How do you generate ideas for a college list that doesn’t look like everybody else’s?
Students typically end up looking at a fairly narrow lineup of schools, which is not always a smart strategy if you want to find good academic fits, as well as colleges that will be more affordable.
Today I want to share the following three helpful resources that can provide you with ideas that can help you think outside the college box:
I am grouping these resources together because they can help you generate ideas by relying heavily on graduation rates. It’s shocking to me, by the way, how many parents assume their children will graduate in four years when the odds are against this happening.
According to federal statistics, just 33.3% of full-time students attending four-year public colleges and universities graduate in four years while only 52.8% of students at private institutions manage to do this.
DIY College Rankings is the creation of Michelle Kretzschmar, a former data analyst, who helps families use statistics to find the best schools for families.
In addition to her college blog, she has created college spreadsheets that can help you in the hunt for schools. She specializes in generating lists of colleges and universities that have at least a 50% graduation rate and a 50% acceptance rate. On her site, you’ll also find resources on college athletic recruiting.
Here are some of her lists:
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With help from the Gates Foundation, The Chronicle of Higher Education created the College Completion microsite within the trade publication’s website that you should visit.
On College Completion, you can check grad rates of individual schools, but you can also use the search tools to find promising prospects that you didn’t even know existed. For instance, you can create custom peer groups to compare colleges and sort individual private and/or public schools by state and graduation rates.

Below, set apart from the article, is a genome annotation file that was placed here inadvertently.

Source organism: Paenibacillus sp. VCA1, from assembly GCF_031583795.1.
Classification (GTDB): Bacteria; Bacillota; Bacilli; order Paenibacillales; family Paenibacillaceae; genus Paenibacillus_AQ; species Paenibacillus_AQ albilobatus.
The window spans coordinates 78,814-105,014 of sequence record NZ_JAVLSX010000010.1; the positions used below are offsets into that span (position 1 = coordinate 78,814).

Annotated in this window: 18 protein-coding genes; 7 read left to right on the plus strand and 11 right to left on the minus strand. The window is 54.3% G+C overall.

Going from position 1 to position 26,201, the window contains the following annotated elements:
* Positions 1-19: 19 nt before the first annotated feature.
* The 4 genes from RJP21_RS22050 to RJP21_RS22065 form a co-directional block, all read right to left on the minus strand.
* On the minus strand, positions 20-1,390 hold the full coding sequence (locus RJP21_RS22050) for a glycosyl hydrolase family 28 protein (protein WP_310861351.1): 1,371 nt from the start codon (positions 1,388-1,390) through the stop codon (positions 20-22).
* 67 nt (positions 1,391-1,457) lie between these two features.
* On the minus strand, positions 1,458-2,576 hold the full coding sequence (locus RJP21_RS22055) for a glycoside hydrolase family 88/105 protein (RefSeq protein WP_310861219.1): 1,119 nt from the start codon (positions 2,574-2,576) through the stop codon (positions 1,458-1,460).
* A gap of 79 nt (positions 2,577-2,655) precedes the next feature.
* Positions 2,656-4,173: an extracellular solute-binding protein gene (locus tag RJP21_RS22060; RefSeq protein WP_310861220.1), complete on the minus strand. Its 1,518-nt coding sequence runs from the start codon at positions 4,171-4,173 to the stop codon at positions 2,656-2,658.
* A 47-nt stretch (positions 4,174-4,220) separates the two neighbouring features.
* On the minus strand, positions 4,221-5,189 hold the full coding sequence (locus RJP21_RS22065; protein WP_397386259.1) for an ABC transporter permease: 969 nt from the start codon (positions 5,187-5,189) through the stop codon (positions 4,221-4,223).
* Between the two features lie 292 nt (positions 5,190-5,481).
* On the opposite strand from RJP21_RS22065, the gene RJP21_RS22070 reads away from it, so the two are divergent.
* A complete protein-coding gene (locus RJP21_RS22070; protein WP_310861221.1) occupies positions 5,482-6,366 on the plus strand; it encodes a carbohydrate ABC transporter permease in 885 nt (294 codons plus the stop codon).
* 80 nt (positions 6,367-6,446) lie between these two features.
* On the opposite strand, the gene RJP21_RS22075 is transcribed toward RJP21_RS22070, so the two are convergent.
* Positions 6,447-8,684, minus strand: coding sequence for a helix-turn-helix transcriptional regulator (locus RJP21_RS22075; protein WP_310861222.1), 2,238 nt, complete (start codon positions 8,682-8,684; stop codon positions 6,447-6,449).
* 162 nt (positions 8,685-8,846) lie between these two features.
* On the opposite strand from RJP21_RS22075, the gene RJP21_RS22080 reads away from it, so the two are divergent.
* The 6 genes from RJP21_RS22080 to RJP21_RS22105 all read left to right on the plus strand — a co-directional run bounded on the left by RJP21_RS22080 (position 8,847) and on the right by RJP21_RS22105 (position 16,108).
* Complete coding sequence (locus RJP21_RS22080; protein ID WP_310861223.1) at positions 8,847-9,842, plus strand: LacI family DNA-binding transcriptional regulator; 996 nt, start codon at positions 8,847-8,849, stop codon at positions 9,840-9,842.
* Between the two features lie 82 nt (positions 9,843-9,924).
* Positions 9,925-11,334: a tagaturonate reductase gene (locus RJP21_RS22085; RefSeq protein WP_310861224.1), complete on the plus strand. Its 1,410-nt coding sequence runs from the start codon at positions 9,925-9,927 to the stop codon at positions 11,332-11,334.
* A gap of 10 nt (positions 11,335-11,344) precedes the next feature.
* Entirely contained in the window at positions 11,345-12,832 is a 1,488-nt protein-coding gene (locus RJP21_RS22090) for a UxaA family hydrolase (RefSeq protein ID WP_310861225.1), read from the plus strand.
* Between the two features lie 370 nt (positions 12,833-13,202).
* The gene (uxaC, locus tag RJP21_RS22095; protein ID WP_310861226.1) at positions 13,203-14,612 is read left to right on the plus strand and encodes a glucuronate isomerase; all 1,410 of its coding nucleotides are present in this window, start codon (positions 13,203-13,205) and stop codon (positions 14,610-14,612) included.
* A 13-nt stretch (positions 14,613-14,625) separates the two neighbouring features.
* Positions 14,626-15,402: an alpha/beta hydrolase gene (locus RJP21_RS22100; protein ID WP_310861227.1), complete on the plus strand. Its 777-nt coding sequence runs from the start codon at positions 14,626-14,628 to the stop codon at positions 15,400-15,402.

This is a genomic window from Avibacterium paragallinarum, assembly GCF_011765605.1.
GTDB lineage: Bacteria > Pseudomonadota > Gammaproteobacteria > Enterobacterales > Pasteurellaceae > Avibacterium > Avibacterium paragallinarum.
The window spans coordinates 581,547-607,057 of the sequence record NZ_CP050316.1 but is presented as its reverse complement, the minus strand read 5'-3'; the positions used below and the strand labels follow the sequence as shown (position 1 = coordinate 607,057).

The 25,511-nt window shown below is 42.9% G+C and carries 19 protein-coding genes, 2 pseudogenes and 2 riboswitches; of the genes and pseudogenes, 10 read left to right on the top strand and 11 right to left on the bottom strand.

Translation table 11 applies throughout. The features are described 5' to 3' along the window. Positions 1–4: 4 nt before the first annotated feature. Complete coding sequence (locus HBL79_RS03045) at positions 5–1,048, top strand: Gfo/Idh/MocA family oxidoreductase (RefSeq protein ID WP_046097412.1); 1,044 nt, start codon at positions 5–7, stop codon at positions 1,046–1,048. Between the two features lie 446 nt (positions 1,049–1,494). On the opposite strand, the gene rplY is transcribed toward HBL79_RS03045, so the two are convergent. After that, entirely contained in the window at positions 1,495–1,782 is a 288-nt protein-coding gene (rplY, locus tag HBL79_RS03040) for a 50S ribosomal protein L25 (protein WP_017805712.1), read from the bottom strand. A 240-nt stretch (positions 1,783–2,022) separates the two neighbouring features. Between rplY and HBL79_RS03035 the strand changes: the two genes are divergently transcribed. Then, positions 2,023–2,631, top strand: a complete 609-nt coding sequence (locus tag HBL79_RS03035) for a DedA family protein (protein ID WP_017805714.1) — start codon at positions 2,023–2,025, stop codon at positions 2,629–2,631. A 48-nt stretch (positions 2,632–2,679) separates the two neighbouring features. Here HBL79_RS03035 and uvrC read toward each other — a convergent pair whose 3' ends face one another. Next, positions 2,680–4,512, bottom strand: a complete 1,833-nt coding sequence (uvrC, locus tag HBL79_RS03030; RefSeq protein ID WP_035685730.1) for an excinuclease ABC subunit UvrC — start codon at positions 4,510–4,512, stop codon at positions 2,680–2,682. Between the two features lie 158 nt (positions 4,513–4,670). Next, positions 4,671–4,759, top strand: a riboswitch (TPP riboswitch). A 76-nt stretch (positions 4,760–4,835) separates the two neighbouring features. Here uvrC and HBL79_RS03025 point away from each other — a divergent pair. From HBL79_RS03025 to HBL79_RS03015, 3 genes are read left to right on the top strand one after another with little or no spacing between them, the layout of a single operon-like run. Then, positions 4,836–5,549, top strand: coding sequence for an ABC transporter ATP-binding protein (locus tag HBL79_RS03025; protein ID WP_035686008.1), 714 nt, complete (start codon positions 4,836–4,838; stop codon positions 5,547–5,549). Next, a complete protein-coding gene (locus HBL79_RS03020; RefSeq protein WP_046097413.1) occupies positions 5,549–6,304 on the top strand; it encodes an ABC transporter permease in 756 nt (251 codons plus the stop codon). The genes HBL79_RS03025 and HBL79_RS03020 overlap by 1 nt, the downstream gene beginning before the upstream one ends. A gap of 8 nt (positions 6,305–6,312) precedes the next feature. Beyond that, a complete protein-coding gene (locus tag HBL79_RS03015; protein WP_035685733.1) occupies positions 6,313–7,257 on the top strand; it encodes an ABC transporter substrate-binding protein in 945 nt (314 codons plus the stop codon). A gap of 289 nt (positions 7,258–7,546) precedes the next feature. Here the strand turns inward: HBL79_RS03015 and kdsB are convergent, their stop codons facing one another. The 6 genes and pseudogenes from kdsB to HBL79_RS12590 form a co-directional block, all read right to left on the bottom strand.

To give you an idea of what you’ll find, here is a screenshot of a partial list of the 57 private colleges and universities in Ohio that I generated by sorting for the highest four-year grad rates. I don’t know any parents who want their children to take six years to purpose a bachelor’s degree!
I bet you haven’t heard of most, if not all, of the Ohio schools on this list. I’m sure that similar lists for institutions in other states would also draw blanks. Yet there are schools on this list and others like it that are absolutely worth exploring!
You can also use College Completion to alert you to schools with shockingly low grad rates. Here is a screenshot, for instance, of some public universities in California, which reveals poor four-year grad rates, as well as other statistics about the schools including how much money each university spends per student.
You can watch this introductory video to learn more about how to use the valuable tools on College Completion.
College Results Online, a creation of The Education Trust, provides similar information to what you’ll find on College Completion.
One of the site’s unique features that I especially like is the ability to find schools that are similar to each other. To create a list, you must first call up the profile of a school and then click the Similar School button.
As an example, I am using Butler University in Indianapolis, which which is priced $10,000 to $13,000 cheaper per year than two other private universities (Northeastern and Drexel) that also have popular coop programs.
When I clicked Butler’s Similar Colleges link, the site generated a list of peer institutions based on 12 institutional and student characteristics (highlighted in yellow.) You can sort based on any of these factors. I’d also highly recommend that you adjust the grad time frame from six years down to four years, which I always do.
Here is the partial list of schools similar to Butler U. generated using the Retention and Progression Rates option. This option not only generates the four-year grad rate for each school, but also the freshmen retention rate, which is hugely important. The retention rate indicates how many freshmen return for a second year. (One reason why Butler has a lower four-year grad rate is because of its coop program.)